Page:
The Nitrogen Requirement and Use Efficiency of Sweet Sorghum Produced in Central Oklahoma.
Monday, November 2, 2009
Convention Center, Exhibit Hall BC, Second Floor
D.B. Arnall1, Chad B. Godsey2, Danielle Bellmer3, Ray Huhnke3 and W.R. Raun1, (1)Oklahoma State Univ., Stillwater, OK (2)Plant and Soil Sciences, Oklahoma State Univ., Stillwater, OK (3)Biosystems and Agricultural Eng., Oklahoma State Univ., Stillwater, OK
As the need for the production of bio-fuels becomes greater so does the need to better understand the appropriate practices needed for maximum production. A careful balance must be meet as a desire for maximum yields could lead to a mismanagement of nitrogen (N) fertilizer to the point that the benefits of the bio-fuel that’s grown is off set by the N lost to the environment.
On the other hand for Oklahoma famers the allure of bio-fuel production is quite great as both switch grass and sweet sorghum are promoted as being good choices for marginal ground and both are said to lack the high nutrient requirements of other high yielding crops. Many may be tempted to skimp on N fertilizer and lose out on yield. For the producers of Oklahoma research was needed to evaluate the yield potential of sweet sorghum grown in the central Great Plains and to validate the N requirements of a crop that has been reported reach to maximum yields at inputs of 45 kg ha to 168 kg ha dependent upon source and location.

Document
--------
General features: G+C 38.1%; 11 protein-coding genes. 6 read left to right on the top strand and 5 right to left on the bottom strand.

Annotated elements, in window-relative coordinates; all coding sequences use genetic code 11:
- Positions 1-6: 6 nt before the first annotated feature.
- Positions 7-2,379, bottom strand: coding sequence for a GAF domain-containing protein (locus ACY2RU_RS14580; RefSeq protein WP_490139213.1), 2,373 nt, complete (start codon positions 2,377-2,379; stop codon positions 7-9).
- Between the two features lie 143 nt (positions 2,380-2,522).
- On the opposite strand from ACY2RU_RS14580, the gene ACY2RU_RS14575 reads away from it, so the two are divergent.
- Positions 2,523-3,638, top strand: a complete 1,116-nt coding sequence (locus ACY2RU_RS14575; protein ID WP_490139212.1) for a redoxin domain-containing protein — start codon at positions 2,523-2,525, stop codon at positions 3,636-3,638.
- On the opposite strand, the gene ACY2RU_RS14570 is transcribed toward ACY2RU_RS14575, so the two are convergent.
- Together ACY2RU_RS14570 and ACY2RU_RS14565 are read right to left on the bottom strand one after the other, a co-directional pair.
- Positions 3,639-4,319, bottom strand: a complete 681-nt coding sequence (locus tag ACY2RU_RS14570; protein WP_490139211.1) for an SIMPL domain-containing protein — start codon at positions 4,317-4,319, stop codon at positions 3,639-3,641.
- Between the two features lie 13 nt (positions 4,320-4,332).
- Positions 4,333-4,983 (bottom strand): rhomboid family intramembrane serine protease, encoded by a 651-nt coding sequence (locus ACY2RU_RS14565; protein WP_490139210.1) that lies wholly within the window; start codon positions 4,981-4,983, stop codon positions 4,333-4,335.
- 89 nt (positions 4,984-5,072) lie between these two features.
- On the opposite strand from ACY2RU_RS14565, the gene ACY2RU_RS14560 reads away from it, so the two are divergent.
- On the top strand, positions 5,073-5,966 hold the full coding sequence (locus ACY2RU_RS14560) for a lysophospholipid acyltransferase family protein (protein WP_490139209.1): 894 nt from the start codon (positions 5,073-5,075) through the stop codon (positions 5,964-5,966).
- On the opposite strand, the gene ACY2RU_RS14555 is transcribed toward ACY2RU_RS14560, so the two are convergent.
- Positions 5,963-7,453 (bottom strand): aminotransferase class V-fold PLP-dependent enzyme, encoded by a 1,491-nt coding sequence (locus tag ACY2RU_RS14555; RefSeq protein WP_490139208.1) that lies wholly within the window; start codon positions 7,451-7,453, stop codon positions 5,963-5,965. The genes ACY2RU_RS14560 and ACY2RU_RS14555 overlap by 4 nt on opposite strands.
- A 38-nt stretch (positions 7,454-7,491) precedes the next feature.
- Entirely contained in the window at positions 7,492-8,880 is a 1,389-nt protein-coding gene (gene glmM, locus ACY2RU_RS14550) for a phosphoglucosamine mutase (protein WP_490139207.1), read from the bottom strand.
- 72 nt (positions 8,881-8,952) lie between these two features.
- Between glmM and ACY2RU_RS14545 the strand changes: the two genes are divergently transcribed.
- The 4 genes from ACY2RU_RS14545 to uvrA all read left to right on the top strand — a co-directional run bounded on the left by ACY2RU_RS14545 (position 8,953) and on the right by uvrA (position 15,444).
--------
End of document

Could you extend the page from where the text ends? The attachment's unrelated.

This study was designed to measure the response of sweet sorghum grown in Oklahoma under both dryland and irrigated systems to N rate and timing.
The project was initiated in the spring of 2007 and since then 5 site years have been harvested. Each trial consisted of 7 N rates and timing combinations replicated in two hybrids. Treatments were randomized in an RCBD replicated 3 times. The two timing tested were pre-plant and side-dress at V8. Sub-samples were collected at multiple times throughout the growing season. Total biomass was recorded and samples juices through a screw press. Squeezing totals were also recorded and sub-sample collected for further analyses.